Then came the Pfanner beatification process which was inaugurated at Durban’s Glenmore Centre on October 31, 2009. Many sessions of the historical commission followed which brought me into close contact with Joy and other members as the commission secretary.
It was during these sessions, characterised by lively interaction, that I got to know more of Joy and Sr Maria-Corda Waldhoer—their personalities that were part of the scaffolding that sustained their professional lives.
Joy was sharp and forthright and commanded attention the moment she began to speak. She was also witty and quick on repartee. She had a formidable intellect matched by a profound knowledge of who did what to make the Catholic Church a real presence in the life of this country—from the pioneers to the hierarchy, priests, religious and laity who resisted apartheid and racism. She also had the courage to speak truth to power.
In recording a pioneer priest’s concern over the growing support for the colour bar among his white parishioners, Joy wrote that in his reply in 1856, Bishop Allard established, even at that early time, the official Catholic response to racism. She quotes Bishop Allard: “As to colour, the Catholic Church does not pay attention to it. Jesus Christ died for all men (sic) without distinction.”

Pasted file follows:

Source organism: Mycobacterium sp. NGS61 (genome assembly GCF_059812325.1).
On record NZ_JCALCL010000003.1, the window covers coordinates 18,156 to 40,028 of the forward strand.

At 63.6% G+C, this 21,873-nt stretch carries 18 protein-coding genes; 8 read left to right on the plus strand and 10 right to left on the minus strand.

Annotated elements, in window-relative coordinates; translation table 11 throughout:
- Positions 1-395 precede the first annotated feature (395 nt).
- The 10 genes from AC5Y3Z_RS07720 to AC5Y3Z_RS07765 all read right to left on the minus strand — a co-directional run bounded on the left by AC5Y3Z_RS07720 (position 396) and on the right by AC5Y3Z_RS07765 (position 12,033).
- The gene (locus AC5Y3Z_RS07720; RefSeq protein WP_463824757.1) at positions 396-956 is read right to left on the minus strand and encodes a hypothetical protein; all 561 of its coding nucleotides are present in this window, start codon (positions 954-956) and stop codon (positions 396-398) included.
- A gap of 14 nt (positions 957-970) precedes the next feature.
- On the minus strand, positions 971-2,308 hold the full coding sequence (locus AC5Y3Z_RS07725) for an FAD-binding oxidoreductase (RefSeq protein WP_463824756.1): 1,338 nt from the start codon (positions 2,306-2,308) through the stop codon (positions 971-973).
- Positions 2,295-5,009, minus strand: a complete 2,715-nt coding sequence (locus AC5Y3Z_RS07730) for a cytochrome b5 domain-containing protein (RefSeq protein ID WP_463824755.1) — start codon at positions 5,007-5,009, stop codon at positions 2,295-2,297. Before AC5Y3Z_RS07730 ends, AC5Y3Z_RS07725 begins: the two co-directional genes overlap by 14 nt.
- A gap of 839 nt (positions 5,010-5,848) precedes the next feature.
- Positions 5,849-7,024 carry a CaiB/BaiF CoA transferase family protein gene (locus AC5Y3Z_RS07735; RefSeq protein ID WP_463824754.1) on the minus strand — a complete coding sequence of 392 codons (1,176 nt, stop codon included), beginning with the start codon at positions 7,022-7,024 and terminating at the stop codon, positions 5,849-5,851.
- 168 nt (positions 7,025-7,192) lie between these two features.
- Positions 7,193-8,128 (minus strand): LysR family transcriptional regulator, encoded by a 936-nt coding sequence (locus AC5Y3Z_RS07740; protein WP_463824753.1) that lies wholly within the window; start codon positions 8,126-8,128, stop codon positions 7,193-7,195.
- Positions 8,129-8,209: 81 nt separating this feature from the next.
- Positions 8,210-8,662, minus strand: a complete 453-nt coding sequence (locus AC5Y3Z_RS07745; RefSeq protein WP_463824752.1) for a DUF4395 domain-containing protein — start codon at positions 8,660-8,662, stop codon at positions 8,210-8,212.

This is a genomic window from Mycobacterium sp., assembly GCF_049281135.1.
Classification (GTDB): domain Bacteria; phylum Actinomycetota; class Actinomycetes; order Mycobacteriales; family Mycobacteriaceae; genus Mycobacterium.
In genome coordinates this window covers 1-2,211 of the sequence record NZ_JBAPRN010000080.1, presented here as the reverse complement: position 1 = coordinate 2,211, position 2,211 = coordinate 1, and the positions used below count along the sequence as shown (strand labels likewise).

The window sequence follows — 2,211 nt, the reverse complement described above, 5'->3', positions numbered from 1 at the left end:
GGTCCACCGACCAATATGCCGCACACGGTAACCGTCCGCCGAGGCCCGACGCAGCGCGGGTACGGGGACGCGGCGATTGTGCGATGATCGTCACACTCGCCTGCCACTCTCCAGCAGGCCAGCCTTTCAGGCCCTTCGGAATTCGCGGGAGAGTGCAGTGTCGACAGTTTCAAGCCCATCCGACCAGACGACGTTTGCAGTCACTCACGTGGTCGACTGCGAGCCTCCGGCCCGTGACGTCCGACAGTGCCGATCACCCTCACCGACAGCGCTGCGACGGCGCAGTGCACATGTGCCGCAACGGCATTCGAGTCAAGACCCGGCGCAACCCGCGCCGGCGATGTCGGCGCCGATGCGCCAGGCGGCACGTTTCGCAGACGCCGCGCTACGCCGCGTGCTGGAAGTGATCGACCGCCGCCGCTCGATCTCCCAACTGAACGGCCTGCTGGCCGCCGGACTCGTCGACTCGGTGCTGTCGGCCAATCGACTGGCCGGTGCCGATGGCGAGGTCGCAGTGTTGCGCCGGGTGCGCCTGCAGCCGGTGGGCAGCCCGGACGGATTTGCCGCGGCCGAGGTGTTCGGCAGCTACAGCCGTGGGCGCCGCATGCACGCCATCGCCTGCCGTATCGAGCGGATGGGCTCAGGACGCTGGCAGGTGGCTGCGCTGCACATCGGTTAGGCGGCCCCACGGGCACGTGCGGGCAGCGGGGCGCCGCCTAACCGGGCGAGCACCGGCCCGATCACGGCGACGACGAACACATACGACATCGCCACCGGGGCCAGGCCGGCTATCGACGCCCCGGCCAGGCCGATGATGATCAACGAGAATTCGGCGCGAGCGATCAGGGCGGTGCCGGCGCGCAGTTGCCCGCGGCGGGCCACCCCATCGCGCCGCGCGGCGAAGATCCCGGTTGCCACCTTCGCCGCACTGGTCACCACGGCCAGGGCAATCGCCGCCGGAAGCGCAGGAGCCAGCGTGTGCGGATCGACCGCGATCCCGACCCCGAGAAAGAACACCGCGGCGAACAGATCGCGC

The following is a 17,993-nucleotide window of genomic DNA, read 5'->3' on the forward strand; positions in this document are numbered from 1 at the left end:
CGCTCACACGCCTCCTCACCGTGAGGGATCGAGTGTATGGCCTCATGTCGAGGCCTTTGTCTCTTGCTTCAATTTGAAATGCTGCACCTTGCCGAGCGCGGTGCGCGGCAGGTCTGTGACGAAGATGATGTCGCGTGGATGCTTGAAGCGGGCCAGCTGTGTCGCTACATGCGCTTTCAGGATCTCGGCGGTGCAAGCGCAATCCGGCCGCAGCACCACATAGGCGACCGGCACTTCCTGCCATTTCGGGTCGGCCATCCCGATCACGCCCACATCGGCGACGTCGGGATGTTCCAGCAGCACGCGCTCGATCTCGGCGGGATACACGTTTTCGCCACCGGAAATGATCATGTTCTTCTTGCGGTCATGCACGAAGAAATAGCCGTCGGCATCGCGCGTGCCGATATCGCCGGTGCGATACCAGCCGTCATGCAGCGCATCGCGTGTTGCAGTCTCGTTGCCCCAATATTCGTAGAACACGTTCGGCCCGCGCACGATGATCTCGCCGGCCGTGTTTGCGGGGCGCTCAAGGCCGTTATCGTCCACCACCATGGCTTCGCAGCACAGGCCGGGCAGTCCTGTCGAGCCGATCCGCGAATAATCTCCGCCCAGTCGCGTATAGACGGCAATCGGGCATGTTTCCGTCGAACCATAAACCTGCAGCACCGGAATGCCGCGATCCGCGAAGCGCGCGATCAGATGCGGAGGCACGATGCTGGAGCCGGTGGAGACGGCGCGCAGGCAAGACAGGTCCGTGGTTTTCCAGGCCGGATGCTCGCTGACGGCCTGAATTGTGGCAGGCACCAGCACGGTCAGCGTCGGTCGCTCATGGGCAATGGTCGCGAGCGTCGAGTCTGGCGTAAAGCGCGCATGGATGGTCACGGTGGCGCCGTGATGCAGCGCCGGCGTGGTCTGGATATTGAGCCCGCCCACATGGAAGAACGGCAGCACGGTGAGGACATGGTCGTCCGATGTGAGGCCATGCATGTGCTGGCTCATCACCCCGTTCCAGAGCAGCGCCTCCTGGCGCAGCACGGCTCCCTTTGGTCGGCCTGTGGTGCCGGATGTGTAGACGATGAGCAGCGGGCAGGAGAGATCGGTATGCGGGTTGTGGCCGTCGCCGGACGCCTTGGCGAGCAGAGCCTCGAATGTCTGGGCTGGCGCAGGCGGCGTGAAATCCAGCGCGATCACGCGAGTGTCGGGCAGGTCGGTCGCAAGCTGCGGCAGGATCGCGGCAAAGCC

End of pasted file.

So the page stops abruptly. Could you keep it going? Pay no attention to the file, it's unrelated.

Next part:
Among Joy’s doctoral thesis and many published books is her work on “Christian Indians in Natal” and tracing the ancestry roots of indentured Indian workers in South Africa between 1860 and 1911.
Her research involved cataloguing and analysing passengers on board 384 ships carrying some 152 184 Indians to grow the economy of Natal for colonial capitalists.
On July 7 last year, the Durban Book Fair honoured Joy and her pioneering research on the indenture system as “a priceless gift to a marginalised people’s history”.